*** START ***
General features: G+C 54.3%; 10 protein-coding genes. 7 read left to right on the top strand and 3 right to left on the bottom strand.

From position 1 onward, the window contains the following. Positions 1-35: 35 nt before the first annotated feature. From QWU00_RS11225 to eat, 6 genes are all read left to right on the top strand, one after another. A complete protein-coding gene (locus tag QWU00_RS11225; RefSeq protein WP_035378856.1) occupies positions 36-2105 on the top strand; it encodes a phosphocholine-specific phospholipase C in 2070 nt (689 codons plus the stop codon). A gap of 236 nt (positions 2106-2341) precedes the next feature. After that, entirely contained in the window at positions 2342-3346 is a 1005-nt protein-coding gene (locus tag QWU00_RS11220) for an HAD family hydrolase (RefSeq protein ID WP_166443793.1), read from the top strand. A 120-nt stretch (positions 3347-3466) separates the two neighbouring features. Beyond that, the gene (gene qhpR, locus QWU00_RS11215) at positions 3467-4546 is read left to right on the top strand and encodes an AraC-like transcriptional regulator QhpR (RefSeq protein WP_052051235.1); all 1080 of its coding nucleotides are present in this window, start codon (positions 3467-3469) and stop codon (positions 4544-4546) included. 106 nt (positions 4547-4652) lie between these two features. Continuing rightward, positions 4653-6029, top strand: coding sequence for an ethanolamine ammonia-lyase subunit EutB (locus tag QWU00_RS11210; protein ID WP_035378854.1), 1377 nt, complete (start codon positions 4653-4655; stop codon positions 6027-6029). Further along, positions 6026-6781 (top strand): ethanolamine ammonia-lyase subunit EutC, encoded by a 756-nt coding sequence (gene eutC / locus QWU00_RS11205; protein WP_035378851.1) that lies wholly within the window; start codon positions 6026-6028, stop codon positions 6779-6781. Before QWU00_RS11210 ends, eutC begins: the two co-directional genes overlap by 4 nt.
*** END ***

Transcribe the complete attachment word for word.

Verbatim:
General features: G+C 54.3%; 10 protein-coding genes. 7 read left to right on the top strand and 3 right to left on the bottom strand.

From position 1 onward, the window contains the following. Positions 1-35: 35 nt before the first annotated feature. From QWU00_RS11225 to eat, 6 genes are all read left to right on the top strand, one after another. A complete protein-coding gene (locus tag QWU00_RS11225; RefSeq protein WP_035378856.1) occupies positions 36-2105 on the top strand; it encodes a phosphocholine-specific phospholipase C in 2070 nt (689 codons plus the stop codon). A gap of 236 nt (positions 2106-2341) precedes the next feature. After that, entirely contained in the window at positions 2342-3346 is a 1005-nt protein-coding gene (locus tag QWU00_RS11220) for an HAD family hydrolase (RefSeq protein ID WP_166443793.1), read from the top strand. A 120-nt stretch (positions 3347-3466) separates the two neighbouring features. Beyond that, the gene (gene qhpR, locus QWU00_RS11215) at positions 3467-4546 is read left to right on the top strand and encodes an AraC-like transcriptional regulator QhpR (RefSeq protein WP_052051235.1); all 1080 of its coding nucleotides are present in this window, start codon (positions 3467-3469) and stop codon (positions 4544-4546) included. 106 nt (positions 4547-4652) lie between these two features. Continuing rightward, positions 4653-6029, top strand: coding sequence for an ethanolamine ammonia-lyase subunit EutB (locus tag QWU00_RS11210; protein ID WP_035378854.1), 1377 nt, complete (start codon positions 4653-4655; stop codon positions 6027-6029). Further along, positions 6026-6781 (top strand): ethanolamine ammonia-lyase subunit EutC, encoded by a 756-nt coding sequence (gene eutC / locus QWU00_RS11205; protein WP_035378851.1) that lies wholly within the window; start codon positions 6026-6028, stop codon positions 6779-6781. Before QWU00_RS11210 ends, eutC begins: the two co-directional genes overlap by 4 nt.